Why was clemency trending last week?


[stag-neyt] /ˈstæg neɪt/
verb (used without object), stagnated, stagnating.
to cease to run or flow, as water, air, etc.
to be or become stale or foul from standing, as a pool of water.
to stop developing, growing, progressing, or advancing:
My mind is stagnating from too much TV.
to be or become sluggish and dull:
When the leading lady left, the show started to stagnate.
verb (used with object), stagnated, stagnating.
to make stagnant.
Origin of stagnate
1660-70; < Latin stāgnātus (past participle of stāgnāre), equivalent to stāgn(um) pool of standing water + -ātus -ate1
Related forms
stagnation, noun
[stag-nuh-tawr-ee, -tohr-ee] /ˈstæg nəˌtɔr i, -ˌtoʊr i/ (Show IPA),
unstagnating, adjective Unabridged
Based on the Random House Dictionary, © Random House, Inc. 2015.
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Examples from the web for stagnate
  • The climate is not a stagnate structure, but rather a chaotic one.
  • Higher savings might bring down our trade deficit, but growth would still stagnate.
  • If the system settles into harmony and equilibrium, it will eventually stagnate and die.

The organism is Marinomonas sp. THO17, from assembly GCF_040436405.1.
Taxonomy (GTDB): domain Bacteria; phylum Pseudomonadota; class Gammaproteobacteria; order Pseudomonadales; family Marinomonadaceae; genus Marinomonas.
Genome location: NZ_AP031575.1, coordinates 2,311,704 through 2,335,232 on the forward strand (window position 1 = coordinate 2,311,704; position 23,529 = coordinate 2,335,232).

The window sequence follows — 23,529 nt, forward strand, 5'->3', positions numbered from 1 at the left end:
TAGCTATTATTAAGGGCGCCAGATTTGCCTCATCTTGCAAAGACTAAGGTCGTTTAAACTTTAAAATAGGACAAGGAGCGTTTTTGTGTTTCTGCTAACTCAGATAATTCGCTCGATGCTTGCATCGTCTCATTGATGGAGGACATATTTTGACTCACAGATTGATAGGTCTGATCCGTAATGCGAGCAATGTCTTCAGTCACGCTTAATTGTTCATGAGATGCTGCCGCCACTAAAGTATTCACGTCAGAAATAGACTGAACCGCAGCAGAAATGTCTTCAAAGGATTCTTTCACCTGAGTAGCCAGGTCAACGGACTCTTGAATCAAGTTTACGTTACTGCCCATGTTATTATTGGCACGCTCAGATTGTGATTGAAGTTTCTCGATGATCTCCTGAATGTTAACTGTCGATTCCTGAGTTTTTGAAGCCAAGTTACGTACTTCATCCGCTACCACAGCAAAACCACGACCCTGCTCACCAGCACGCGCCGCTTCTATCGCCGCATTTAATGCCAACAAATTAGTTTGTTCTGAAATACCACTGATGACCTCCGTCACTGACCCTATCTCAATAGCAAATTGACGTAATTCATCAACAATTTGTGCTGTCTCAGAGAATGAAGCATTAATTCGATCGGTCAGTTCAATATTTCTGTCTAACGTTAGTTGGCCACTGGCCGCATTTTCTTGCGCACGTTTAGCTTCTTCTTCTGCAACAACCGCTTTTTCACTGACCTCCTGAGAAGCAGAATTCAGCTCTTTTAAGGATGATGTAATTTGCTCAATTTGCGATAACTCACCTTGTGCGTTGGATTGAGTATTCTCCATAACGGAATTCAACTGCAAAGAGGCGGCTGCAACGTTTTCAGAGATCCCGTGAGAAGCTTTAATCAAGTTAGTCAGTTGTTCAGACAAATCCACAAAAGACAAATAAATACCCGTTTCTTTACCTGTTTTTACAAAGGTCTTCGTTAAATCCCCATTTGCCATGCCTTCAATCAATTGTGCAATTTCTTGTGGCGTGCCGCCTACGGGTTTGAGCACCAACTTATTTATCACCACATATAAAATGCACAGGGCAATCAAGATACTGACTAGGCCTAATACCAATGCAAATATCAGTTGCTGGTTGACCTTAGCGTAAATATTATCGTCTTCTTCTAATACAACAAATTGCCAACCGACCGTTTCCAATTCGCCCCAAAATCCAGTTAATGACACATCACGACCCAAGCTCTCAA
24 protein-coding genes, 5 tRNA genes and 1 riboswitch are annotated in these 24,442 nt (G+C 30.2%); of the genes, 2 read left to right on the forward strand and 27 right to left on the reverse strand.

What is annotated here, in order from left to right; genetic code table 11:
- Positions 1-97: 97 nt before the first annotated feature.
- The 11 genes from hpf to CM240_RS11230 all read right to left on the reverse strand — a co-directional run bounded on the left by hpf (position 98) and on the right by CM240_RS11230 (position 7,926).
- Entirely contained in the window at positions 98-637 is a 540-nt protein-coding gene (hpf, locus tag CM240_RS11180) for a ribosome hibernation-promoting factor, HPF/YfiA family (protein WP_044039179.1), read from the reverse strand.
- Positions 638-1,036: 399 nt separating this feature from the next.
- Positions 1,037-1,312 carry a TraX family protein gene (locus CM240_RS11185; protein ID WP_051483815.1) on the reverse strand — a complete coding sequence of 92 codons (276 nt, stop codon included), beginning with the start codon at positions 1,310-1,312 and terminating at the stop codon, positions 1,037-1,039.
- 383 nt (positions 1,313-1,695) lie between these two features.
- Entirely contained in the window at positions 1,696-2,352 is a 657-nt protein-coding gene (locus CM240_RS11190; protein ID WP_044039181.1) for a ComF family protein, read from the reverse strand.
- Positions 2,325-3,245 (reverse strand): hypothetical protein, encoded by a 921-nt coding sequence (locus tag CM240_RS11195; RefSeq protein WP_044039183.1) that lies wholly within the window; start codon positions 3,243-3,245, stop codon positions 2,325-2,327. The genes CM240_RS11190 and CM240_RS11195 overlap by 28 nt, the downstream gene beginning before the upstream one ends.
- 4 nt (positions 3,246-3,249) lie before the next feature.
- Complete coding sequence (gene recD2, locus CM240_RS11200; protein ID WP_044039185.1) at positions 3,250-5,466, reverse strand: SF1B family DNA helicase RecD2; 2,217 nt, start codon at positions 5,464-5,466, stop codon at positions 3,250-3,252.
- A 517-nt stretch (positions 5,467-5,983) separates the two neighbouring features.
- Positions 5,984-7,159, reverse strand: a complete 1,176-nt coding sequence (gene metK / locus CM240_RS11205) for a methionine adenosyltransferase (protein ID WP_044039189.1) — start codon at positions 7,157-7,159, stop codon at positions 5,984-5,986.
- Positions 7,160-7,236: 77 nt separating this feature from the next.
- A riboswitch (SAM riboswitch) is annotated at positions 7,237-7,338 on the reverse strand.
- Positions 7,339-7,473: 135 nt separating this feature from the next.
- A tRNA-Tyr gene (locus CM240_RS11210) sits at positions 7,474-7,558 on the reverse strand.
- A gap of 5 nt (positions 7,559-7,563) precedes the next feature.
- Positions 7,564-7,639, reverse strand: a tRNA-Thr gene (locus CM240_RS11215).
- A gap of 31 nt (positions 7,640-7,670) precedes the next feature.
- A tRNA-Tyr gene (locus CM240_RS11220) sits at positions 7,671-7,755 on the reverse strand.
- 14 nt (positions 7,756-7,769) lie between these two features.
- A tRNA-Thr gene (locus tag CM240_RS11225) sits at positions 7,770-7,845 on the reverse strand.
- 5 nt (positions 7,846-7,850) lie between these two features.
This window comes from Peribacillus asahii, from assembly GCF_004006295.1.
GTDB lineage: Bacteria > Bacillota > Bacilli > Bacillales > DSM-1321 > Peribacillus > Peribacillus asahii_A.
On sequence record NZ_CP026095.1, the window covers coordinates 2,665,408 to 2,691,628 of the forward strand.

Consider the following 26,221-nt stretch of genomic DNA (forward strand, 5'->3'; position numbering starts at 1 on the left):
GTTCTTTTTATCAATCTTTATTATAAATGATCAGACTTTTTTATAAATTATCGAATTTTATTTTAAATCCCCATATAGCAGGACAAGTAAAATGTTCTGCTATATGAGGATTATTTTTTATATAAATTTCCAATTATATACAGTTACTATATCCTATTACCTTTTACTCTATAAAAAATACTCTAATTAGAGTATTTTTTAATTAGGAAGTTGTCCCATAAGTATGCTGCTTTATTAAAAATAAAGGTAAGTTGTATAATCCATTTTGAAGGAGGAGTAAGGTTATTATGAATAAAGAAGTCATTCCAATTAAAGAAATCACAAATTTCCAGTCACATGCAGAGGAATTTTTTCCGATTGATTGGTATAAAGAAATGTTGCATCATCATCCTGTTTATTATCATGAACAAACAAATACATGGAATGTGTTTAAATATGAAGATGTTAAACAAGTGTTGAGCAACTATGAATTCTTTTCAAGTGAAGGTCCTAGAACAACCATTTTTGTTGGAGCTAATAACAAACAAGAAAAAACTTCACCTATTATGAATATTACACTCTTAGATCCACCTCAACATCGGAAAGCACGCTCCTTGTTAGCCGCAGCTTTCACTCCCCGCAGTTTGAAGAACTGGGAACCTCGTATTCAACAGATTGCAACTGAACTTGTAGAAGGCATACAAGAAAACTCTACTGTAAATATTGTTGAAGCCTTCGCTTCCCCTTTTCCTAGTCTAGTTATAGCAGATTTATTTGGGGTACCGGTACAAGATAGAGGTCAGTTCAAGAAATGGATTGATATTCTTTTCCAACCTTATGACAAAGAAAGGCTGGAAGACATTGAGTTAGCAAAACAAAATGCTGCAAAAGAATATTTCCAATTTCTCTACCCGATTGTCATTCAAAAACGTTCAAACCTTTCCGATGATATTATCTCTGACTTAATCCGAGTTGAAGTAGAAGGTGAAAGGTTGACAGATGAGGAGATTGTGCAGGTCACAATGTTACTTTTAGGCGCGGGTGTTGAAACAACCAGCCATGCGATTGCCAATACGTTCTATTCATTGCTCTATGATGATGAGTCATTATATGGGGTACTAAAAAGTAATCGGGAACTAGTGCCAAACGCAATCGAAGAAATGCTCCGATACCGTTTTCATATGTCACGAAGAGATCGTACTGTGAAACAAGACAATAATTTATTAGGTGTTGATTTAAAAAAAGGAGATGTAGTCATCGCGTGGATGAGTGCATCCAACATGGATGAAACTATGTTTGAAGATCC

• Corporate profits are setting records, by some measures, even as wages stagnate.
  • The financial industry is likely to stagnate or shrink in the next few years.
  • But unrealistic overpricing in the current environment, he says, means properties stagnate.
  • While over regulated countries stagnate in their own bureaucracy.
  • As lower-paid workers have seen their incomes stagnate or even fall, the highest-paid workers have gotten steep raises.
  • When the downpour stops, puddles stagnate and become hatcheries for mosquitoes.
  • But the workers back home have less work to do than they would otherwise, which causes real wages to stagnate or fall.
British Dictionary definitions for stagnate


/stæɡˈneɪt; ˈstæɡˌneɪt/
(intransitive) to be or to become stagnant
Derived Forms
stagnation, noun
Collins English Dictionary - Complete & Unabridged 2012 Digital Edition
© William Collins Sons & Co. Ltd. 1979, 1986 © HarperCollins
Publishers 1998, 2000, 2003, 2005, 2006, 2007, 2009, 2012
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Word Origin and History for stagnate

1660s (implied in stagnation), from Latin stagnatum, stagnatus, past participle of stagnare "to stagnate," from stagnatum "standing water," from PIE root *stag- "to seep drip" (cf. Greek stazein "to ooze, drip;" see stalactite). Related: Stagnated; stagnating.

Online Etymology Dictionary, © 2010 Douglas Harper
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